I’m sure you’ve all heard the song that begins with the words, “Come! Live in the Light. Shine with the Light and the Love of the Lord!”  It goes on to state what it means to live in that Light, who is Christ. As we go about our lives this week, let us keep in mind the challenge of those words to be the Light and Presence of Christ to all we meet. As the hymn says:

Come! Open your heart! Show your mercy to all those in fear!
We are called to be hope for the hopeless, so all hatred and blindness will be no more!

Sing! Sing a new song! Sing of that great day when all will be one! God will reign and we’ll walk with each other as sisters and brothers united in love!

We are called to act with justice. We are called to love tenderly. We are called to serve one another, to walk humbly with God. (We are Called, by David Haas)

Richard Rohr: Patriotism as the False Sacred

Today’s meditation from Richard Rohr probably sounds like blasphemy to millions of American fundamentalists, especially those who believe in that oh-so-not-Christian idea of “American Exceptionalism.”

“Jesus is Lord” (Romans 10:9) was proclaimed by the early church, as their most concise creedal statement. No one ever told me this was a political and subversive statement, until I learned a bit of Bible history. To say “Jesus is Lord!” was testing and provoking the Roman pledge of allegiance that every Roman citizen had to proclaim when they raised their hand to the imperial insignia and shouted, “Caesar is Lord!” Early Christians were quite aware that their “citizenship” was in a new universal kingdom, announced by Jesus (Philippians 3:20), and that the kingdoms of this world were not their primary loyalty systems. How did we manage to lose that? And what price have we paid for it? (More)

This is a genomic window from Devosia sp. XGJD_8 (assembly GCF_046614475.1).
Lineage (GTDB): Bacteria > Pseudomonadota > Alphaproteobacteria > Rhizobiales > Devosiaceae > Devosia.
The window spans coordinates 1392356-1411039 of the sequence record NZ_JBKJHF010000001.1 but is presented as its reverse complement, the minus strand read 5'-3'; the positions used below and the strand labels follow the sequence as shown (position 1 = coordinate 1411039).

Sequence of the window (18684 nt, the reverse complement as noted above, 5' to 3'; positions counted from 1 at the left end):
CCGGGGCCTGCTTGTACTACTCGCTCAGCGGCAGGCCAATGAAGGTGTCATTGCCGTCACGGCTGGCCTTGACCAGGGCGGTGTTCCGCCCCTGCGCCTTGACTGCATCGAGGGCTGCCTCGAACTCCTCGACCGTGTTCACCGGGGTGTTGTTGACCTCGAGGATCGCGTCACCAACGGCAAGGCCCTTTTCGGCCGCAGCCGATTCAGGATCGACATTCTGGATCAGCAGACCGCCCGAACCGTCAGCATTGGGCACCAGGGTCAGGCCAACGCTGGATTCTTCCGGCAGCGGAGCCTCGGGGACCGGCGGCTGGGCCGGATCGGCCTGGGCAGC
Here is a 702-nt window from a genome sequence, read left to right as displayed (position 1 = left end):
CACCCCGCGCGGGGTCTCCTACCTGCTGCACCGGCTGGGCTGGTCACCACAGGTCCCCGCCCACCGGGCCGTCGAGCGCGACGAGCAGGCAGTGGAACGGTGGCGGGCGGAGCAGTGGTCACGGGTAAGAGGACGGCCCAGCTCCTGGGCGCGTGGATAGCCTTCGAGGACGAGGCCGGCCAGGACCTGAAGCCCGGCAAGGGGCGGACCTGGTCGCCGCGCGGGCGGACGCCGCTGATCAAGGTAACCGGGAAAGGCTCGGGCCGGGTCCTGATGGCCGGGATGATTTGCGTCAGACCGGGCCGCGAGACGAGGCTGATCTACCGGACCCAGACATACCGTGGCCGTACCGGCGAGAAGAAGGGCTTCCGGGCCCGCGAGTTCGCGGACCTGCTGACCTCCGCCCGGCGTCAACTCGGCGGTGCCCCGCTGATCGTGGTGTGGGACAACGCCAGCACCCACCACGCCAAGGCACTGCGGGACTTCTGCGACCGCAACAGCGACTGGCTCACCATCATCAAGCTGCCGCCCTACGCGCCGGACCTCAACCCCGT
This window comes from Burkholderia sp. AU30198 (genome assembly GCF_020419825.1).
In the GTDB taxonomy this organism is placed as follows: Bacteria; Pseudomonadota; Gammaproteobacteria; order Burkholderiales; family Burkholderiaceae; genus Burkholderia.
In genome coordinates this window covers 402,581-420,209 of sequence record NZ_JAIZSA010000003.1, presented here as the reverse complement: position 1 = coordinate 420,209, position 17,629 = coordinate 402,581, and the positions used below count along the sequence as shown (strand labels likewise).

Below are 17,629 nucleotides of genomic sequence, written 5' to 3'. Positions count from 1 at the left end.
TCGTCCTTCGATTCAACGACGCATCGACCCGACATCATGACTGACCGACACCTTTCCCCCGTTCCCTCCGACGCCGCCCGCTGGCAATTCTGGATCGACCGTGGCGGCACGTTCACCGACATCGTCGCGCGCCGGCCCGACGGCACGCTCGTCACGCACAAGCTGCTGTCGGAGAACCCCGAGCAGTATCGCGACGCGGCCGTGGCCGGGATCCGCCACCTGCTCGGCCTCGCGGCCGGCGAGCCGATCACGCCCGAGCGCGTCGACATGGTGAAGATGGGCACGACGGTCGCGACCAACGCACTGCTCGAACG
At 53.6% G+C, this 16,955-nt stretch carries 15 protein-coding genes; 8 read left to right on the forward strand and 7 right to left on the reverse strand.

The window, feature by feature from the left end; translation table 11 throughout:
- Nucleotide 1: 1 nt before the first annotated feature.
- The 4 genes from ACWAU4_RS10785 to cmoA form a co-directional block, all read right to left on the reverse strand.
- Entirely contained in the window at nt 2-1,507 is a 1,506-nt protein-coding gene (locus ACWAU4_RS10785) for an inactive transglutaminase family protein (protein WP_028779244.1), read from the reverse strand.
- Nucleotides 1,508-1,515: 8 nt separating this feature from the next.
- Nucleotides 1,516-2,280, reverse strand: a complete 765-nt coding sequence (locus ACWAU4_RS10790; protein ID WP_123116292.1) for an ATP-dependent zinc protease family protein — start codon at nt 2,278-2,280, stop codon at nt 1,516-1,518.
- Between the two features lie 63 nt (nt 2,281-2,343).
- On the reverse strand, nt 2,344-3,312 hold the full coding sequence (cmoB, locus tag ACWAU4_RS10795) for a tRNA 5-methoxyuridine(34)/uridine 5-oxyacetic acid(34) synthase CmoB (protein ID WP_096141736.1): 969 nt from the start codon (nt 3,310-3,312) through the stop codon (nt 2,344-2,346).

Homily for the 3rd Sunday in Ordinary Time (Year C)

Dignity NoVA/DC
January 26/27, 2013

Scripture Readings

Before I say anything about the scriptures we just listened to and what they might mean for us today, I think I would be remiss if I failed to acknowledge that – as Americans – we are gathering today as a different people than we did one week ago.  While many people who listened to the President’s Inauguration speech on Monday may have had to look up what his references to Seneca Falls and Selma and Stonewall meant, no one could misconstrue the meaning of his words when he went on to say this:  “Our journey is not complete until our gay brothers and sisters are treated like anyone else under the law – for if we are truly created equal, then surely the love we commit to one another must be equal as well.”  Regardless of whether we voted for Mr. Obama or not, or whether we agree or disagree with his stance on this or that political issue, there can be no doubt that – for us as gay and lesbian Americans – a page of history turned last Monday.  There can be no doubt that his speech marked the dawn of a new era and the beginning of a new chapter in the long road of LGBT Americans to see our full acceptance and inclusion in American society.  For this, I’m sure you join me in being very thankful to God.

OLYMPUS DIGITAL CAMERA

View from Whiteface Mountain, New York

Sadly, the corresponding chapter in the history of our Church has yet to see the full light of day.  But let me suggest that the pages of that chapter are being written right here and right now, week in and week out, as we gather to celebrate in Word and in Sacrament the faith of our ancestors – a faith that, as today’s scriptures remind us, brings healing and liberation to those who both listen to and live God’s Word in daily life.